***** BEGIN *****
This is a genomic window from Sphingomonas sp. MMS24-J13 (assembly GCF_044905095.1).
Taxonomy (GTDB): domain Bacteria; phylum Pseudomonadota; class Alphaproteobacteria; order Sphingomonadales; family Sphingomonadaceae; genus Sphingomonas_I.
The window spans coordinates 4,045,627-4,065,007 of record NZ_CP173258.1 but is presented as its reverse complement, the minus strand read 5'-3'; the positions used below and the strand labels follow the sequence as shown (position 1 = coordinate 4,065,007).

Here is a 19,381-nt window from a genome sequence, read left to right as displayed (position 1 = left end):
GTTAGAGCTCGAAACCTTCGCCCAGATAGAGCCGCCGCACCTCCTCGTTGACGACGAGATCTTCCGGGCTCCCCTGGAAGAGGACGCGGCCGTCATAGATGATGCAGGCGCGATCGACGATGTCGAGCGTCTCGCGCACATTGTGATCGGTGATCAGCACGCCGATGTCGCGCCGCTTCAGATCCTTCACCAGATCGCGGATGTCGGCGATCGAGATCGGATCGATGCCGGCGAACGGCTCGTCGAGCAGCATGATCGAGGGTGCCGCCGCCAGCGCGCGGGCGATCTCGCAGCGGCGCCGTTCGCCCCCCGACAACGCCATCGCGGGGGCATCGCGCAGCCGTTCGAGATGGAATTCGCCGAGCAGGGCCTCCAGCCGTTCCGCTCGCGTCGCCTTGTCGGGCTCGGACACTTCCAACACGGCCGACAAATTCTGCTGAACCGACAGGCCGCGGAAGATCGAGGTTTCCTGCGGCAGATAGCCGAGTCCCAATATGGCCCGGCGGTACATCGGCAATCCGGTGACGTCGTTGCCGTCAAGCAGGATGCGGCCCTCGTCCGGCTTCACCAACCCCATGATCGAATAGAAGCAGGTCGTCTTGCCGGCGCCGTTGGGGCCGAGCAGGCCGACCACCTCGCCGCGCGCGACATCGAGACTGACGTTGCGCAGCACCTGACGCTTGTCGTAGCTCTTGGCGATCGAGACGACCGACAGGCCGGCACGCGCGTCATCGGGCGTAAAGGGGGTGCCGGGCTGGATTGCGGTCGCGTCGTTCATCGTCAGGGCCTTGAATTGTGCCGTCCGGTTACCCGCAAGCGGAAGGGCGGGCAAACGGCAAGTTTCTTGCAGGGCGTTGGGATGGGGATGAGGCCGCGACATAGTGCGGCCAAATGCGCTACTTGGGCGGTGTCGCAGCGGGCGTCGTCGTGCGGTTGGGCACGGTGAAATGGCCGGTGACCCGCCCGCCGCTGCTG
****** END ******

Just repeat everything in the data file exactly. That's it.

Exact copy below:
This is a genomic window from Sphingomonas sp. MMS24-J13 (assembly GCF_044905095.1).
Taxonomy (GTDB): domain Bacteria; phylum Pseudomonadota; class Alphaproteobacteria; order Sphingomonadales; family Sphingomonadaceae; genus Sphingomonas_I.
The window spans coordinates 4,045,627-4,065,007 of record NZ_CP173258.1 but is presented as its reverse complement, the minus strand read 5'-3'; the positions used below and the strand labels follow the sequence as shown (position 1 = coordinate 4,065,007).

Here is a 19,381-nt window from a genome sequence, read left to right as displayed (position 1 = left end):
GTTAGAGCTCGAAACCTTCGCCCAGATAGAGCCGCCGCACCTCCTCGTTGACGACGAGATCTTCCGGGCTCCCCTGGAAGAGGACGCGGCCGTCATAGATGATGCAGGCGCGATCGACGATGTCGAGCGTCTCGCGCACATTGTGATCGGTGATCAGCACGCCGATGTCGCGCCGCTTCAGATCCTTCACCAGATCGCGGATGTCGGCGATCGAGATCGGATCGATGCCGGCGAACGGCTCGTCGAGCAGCATGATCGAGGGTGCCGCCGCCAGCGCGCGGGCGATCTCGCAGCGGCGCCGTTCGCCCCCCGACAACGCCATCGCGGGGGCATCGCGCAGCCGTTCGAGATGGAATTCGCCGAGCAGGGCCTCCAGCCGTTCCGCTCGCGTCGCCTTGTCGGGCTCGGACACTTCCAACACGGCCGACAAATTCTGCTGAACCGACAGGCCGCGGAAGATCGAGGTTTCCTGCGGCAGATAGCCGAGTCCCAATATGGCCCGGCGGTACATCGGCAATCCGGTGACGTCGTTGCCGTCAAGCAGGATGCGGCCCTCGTCCGGCTTCACCAACCCCATGATCGAATAGAAGCAGGTCGTCTTGCCGGCGCCGTTGGGGCCGAGCAGGCCGACCACCTCGCCGCGCGCGACATCGAGACTGACGTTGCGCAGCACCTGACGCTTGTCGTAGCTCTTGGCGATCGAGACGACCGACAGGCCGGCACGCGCGTCATCGGGCGTAAAGGGGGTGCCGGGCTGGATTGCGGTCGCGTCGTTCATCGTCAGGGCCTTGAATTGTGCCGTCCGGTTACCCGCAAGCGGAAGGGCGGGCAAACGGCAAGTTTCTTGCAGGGCGTTGGGATGGGGATGAGGCCGCGACATAGTGCGGCCAAATGCGCTACTTGGGCGGTGTCGCAGCGGGCGTCGTCGTGCGGTTGGGCACGGTGAAATGGCCGGTGACCCGCCCGCCGCTGCTG